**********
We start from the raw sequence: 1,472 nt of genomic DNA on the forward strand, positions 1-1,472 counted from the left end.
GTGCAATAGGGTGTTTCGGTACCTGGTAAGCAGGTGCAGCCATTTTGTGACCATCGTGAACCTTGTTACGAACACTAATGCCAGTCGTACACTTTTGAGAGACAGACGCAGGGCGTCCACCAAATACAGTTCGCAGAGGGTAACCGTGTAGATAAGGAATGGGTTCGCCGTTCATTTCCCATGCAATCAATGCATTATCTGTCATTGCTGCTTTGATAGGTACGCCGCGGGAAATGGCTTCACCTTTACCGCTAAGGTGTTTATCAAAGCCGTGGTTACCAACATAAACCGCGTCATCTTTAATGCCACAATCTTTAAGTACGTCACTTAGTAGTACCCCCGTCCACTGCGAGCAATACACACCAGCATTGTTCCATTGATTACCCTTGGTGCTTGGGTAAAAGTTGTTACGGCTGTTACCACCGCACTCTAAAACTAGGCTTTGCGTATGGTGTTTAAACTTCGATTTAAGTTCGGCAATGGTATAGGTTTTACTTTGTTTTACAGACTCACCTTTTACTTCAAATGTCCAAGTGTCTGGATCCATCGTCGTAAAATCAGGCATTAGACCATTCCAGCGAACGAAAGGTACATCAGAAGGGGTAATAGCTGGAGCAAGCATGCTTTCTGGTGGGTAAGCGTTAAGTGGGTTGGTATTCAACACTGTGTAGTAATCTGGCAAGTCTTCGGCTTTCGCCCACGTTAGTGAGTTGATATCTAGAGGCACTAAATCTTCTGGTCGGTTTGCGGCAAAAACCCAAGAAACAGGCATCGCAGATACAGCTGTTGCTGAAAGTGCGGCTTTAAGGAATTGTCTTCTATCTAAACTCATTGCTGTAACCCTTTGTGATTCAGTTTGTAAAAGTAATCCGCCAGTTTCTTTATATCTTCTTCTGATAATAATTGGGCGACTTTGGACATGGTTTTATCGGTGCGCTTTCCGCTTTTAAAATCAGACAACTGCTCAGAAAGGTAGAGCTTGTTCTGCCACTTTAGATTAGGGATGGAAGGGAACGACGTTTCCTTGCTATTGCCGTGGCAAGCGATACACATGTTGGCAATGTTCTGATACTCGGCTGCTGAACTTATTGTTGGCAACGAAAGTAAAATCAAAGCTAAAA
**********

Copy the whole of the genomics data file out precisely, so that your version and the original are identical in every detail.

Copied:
We start from the raw sequence: 1,472 nt of genomic DNA on the forward strand, positions 1-1,472 counted from the left end.
GTGCAATAGGGTGTTTCGGTACCTGGTAAGCAGGTGCAGCCATTTTGTGACCATCGTGAACCTTGTTACGAACACTAATGCCAGTCGTACACTTTTGAGAGACAGACGCAGGGCGTCCACCAAATACAGTTCGCAGAGGGTAACCGTGTAGATAAGGAATGGGTTCGCCGTTCATTTCCCATGCAATCAATGCATTATCTGTCATTGCTGCTTTGATAGGTACGCCGCGGGAAATGGCTTCACCTTTACCGCTAAGGTGTTTATCAAAGCCGTGGTTACCAACATAAACCGCGTCATCTTTAATGCCACAATCTTTAAGTACGTCACTTAGTAGTACCCCCGTCCACTGCGAGCAATACACACCAGCATTGTTCCATTGATTACCCTTGGTGCTTGGGTAAAAGTTGTTACGGCTGTTACCACCGCACTCTAAAACTAGGCTTTGCGTATGGTGTTTAAACTTCGATTTAAGTTCGGCAATGGTATAGGTTTTACTTTGTTTTACAGACTCACCTTTTACTTCAAATGTCCAAGTGTCTGGATCCATCGTCGTAAAATCAGGCATTAGACCATTCCAGCGAACGAAAGGTACATCAGAAGGGGTAATAGCTGGAGCAAGCATGCTTTCTGGTGGGTAAGCGTTAAGTGGGTTGGTATTCAACACTGTGTAGTAATCTGGCAAGTCTTCGGCTTTCGCCCACGTTAGTGAGTTGATATCTAGAGGCACTAAATCTTCTGGTCGGTTTGCGGCAAAAACCCAAGAAACAGGCATCGCAGATACAGCTGTTGCTGAAAGTGCGGCTTTAAGGAATTGTCTTCTATCTAAACTCATTGCTGTAACCCTTTGTGATTCAGTTTGTAAAAGTAATCCGCCAGTTTCTTTATATCTTCTTCTGATAATAATTGGGCGACTTTGGACATGGTTTTATCGGTGCGCTTTCCGCTTTTAAAATCAGACAACTGCTCAGAAAGGTAGAGCTTGTTCTGCCACTTTAGATTAGGGATGGAAGGGAACGACGTTTCCTTGCTATTGCCGTGGCAAGCGATACACATGTTGGCAATGTTCTGATACTCGGCTGCTGAACTTATTGTTGGCAACGAAAGTAAAATCAAAGCTAAAA